When you knit a lot of projects you tend to end up with lots of small balls of leftover yarns. Even more so if you make a lot of small projects.

And it can be hard to know what best to do with them.

I myself have a few patterns I make that will help with some of the larger balls, such as preemie baby cardigans, blanket squares, or fingerless mittens for charity.

I also have a twiddlemuff pattern which is fantastic for using up the last bits of yarn, but not everyone has somewhere to send twiddlemuffs.

Baby blankets however are typically easier to find homes for, whether for family or friends, or a local charity.

So I want to share this pattern with you to give you another tool in your kit for using up the last bits of yarn that might appear to be multiplying in your stash.

Blanket Guidelines

Yarn Weight

I recommend using the same yarn weight throughout the blanket. The sample shown uses standard DK weight yarns throughout and weighs 190g in total.

Needles

Choose a needle size that is suitable for the yarn weight you are using. For aran weight I’d recommend a 5mm needle. For DK I’d recommend a 4mm needle, which is what I used in the sample. For fingering weight yarn I’d recommend a 3mm needle, maybe a 3.5mm.

You needn’t worry about needing to use a long circular needle as the blanket is worked in short columns and later sewn together. Standard straight needles would suffice.

Blanket Size

The blanket sample shown is a suitable size for a baby blanket, coming out at 55cm x 60cm. However, you can make a larger blanket simply by knitting more columns and rows to suit your needs. For a list of the most common sizes check out this post from The Snugglery.

Column Widths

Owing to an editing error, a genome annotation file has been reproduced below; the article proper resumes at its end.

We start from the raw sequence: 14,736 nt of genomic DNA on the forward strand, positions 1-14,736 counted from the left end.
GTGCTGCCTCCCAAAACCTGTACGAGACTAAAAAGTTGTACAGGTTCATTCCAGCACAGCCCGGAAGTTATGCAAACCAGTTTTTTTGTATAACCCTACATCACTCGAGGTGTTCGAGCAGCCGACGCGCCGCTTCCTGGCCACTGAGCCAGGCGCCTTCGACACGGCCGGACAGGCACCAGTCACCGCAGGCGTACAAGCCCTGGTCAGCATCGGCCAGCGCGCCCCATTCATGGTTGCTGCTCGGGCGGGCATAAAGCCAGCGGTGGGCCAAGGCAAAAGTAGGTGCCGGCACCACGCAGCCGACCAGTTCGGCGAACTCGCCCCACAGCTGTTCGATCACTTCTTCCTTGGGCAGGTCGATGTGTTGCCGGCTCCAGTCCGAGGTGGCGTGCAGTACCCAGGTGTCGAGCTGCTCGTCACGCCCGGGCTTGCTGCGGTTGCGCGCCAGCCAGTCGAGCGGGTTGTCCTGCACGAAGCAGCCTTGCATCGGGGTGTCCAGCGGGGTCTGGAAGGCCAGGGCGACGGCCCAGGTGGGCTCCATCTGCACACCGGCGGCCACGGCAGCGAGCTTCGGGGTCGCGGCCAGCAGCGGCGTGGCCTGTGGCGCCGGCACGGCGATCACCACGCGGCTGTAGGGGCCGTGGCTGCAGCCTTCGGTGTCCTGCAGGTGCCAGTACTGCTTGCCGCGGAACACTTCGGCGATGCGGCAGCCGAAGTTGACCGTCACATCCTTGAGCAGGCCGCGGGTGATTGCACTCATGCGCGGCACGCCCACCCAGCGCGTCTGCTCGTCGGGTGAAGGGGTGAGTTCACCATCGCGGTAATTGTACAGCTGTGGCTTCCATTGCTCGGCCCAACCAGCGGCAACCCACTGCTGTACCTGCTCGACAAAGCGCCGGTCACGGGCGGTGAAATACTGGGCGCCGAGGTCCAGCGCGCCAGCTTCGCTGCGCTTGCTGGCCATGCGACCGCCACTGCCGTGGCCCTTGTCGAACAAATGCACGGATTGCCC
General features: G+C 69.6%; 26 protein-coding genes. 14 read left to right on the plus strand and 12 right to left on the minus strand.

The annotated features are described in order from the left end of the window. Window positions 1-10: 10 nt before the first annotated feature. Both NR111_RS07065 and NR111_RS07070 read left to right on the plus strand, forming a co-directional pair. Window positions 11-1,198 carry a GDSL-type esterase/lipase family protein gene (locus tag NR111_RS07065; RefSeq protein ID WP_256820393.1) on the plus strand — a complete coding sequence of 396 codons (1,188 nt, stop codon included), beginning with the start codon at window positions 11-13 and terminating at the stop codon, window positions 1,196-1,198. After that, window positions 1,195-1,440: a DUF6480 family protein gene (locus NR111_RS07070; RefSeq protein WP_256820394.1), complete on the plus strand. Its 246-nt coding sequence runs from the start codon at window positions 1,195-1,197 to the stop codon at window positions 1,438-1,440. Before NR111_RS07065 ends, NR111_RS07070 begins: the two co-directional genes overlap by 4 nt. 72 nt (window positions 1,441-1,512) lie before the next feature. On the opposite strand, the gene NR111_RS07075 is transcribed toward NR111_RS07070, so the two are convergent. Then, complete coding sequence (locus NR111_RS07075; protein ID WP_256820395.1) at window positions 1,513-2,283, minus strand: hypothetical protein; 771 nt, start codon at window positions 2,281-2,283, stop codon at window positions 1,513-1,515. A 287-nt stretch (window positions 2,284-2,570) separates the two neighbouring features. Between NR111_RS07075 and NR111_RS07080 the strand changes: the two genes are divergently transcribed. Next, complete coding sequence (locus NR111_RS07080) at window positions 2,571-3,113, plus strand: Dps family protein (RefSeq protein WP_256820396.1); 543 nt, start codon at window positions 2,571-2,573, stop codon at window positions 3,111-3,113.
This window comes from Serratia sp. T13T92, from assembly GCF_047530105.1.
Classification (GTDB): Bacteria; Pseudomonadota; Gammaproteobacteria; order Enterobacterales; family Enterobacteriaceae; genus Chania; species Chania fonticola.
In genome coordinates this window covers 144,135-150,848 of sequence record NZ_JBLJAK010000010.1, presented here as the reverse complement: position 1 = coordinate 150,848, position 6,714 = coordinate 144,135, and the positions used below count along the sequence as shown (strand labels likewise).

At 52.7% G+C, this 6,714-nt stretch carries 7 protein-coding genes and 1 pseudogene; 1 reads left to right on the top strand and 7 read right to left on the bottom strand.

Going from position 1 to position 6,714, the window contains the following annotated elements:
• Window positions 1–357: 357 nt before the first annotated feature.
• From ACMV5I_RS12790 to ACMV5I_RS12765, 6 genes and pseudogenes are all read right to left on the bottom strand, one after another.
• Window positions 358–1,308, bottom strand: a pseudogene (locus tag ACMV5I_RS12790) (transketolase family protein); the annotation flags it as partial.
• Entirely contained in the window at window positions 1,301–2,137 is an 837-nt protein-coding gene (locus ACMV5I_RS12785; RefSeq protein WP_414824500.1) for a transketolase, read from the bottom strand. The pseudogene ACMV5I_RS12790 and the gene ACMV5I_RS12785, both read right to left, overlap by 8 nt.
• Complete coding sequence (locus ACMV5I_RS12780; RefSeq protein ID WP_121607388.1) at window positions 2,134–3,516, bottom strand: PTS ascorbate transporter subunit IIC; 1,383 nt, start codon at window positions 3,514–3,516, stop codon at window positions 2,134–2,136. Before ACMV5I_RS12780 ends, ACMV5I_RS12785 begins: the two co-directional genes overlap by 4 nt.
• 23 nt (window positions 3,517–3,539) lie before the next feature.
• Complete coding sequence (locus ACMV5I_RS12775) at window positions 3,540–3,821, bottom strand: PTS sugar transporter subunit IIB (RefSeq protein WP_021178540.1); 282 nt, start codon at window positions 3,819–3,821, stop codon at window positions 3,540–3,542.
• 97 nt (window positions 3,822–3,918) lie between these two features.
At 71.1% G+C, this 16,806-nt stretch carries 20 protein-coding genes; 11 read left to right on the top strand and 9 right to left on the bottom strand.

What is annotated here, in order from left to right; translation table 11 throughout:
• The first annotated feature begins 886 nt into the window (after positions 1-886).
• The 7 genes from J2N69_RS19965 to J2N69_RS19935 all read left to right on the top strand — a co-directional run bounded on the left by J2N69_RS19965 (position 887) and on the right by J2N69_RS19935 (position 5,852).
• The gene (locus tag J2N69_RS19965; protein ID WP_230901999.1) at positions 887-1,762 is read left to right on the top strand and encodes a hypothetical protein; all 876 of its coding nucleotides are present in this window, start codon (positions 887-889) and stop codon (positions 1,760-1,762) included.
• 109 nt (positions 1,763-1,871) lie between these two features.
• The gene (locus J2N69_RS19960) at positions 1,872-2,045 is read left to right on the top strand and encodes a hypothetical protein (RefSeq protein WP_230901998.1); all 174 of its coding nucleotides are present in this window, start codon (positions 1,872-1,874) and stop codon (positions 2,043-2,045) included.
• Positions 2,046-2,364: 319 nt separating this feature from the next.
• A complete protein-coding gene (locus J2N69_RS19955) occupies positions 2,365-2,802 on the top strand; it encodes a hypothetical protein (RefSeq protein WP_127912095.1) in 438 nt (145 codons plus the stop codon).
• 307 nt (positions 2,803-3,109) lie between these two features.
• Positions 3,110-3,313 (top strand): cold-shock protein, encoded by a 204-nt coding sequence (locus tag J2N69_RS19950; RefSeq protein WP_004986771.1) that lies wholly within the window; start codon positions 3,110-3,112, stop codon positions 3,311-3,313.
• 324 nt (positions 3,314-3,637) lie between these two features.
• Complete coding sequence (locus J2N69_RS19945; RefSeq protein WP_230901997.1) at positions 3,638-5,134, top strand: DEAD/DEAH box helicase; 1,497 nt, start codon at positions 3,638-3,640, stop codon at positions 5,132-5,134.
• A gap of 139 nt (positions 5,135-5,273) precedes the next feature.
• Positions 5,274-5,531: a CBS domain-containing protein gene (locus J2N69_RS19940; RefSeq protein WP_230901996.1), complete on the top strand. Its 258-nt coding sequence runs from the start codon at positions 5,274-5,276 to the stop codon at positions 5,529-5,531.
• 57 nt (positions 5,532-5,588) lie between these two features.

I recommend adjusting the width of the columns to add variation and interest. But you can make them all the same width if you prefer. The sample below was made using 5 columns, all of different widths.

Colour Changes

When knitting the rows you can knit the full ball of leftovers you have, or you can use up some of it, and use the rest of it later on in the same blanket. If you have larger sized balls I recommend using bits of it in different columns as this brings some cohesiveness to the finished blanket. For example the navy blue I used is in three different columns.

When deciding when to change colours another things I did was to lay the columns out on the floor and try to make sure most of my colour changes were not next to a colour change in the neighbouring column. This didn’t work in all instances, but it helps to add interest to the finished blanket.

I also recommend finishing each colour block on a wrong side row. This gives you a crisp colour change.

Optional: as a design element I did one line of white yarn randomly throughout the blanket. This is two knitted rows which is one garter ridge.

Blanket Instructions

The blanket is first knitted in individual columns. These columns are later sewn together to create the full blanket.

The sample shown uses:
– DK weight yarn
– 4.00mm needles
– 5 columns of 30sts, 10sts, 40sts, 15sts, and 25sts
– 240 rows (this is 120 garter ridges) per column

Cast on stitches for the first column. I used a cable cast on, but a long tail cast on is also suitable.

Knit a total of 240 rows (this is the same as 120 garter ridges) changing colours as you go. I slip the first stitch of every row purlwise to create a neater edge for sewing up, but this is optional.

Cast off.

Repeat for the remaining columns.

Sew the columns together using your preferred method.

Optional: Block your blanket if you want.

Weave in and trim the ends.


Enjoy using this pattern recipe and making good use of your leftovers!

Best wishes, – & happy crafting
Sam xox


0 Comments

Leave a Reply

%d bloggers like this: